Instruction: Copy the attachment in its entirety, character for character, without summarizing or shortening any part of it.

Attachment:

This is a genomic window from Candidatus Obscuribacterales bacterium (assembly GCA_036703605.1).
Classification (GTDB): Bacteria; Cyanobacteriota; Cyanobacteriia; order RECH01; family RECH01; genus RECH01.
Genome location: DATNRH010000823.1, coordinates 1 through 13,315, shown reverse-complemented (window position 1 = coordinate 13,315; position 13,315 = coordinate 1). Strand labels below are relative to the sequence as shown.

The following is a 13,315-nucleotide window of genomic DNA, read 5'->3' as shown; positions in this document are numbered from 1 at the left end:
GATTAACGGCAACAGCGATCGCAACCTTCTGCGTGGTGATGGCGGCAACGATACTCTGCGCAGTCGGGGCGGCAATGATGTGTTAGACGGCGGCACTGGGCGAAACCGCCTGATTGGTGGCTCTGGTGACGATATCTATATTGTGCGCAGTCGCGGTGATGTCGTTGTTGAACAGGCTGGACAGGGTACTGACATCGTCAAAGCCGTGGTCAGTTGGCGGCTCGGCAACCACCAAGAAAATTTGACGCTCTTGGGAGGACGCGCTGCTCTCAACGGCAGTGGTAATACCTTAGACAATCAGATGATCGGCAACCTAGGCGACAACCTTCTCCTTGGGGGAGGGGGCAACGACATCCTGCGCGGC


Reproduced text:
This is a genomic window from Candidatus Obscuribacterales bacterium (assembly GCA_036703605.1).
Classification (GTDB): Bacteria; Cyanobacteriota; Cyanobacteriia; order RECH01; family RECH01; genus RECH01.
Genome location: DATNRH010000823.1, coordinates 1 through 13,315, shown reverse-complemented (window position 1 = coordinate 13,315; position 13,315 = coordinate 1). Strand labels below are relative to the sequence as shown.

The following is a 13,315-nucleotide window of genomic DNA, read 5'->3' as shown; positions in this document are numbered from 1 at the left end:
GATTAACGGCAACAGCGATCGCAACCTTCTGCGTGGTGATGGCGGCAACGATACTCTGCGCAGTCGGGGCGGCAATGATGTGTTAGACGGCGGCACTGGGCGAAACCGCCTGATTGGTGGCTCTGGTGACGATATCTATATTGTGCGCAGTCGCGGTGATGTCGTTGTTGAACAGGCTGGACAGGGTACTGACATCGTCAAAGCCGTGGTCAGTTGGCGGCTCGGCAACCACCAAGAAAATTTGACGCTCTTGGGAGGACGCGCTGCTCTCAACGGCAGTGGTAATACCTTAGACAATCAGATGATCGGCAACCTAGGCGACAACCTTCTCCTTGGGGGAGGGGGCAACGACATCCTGCGCGGC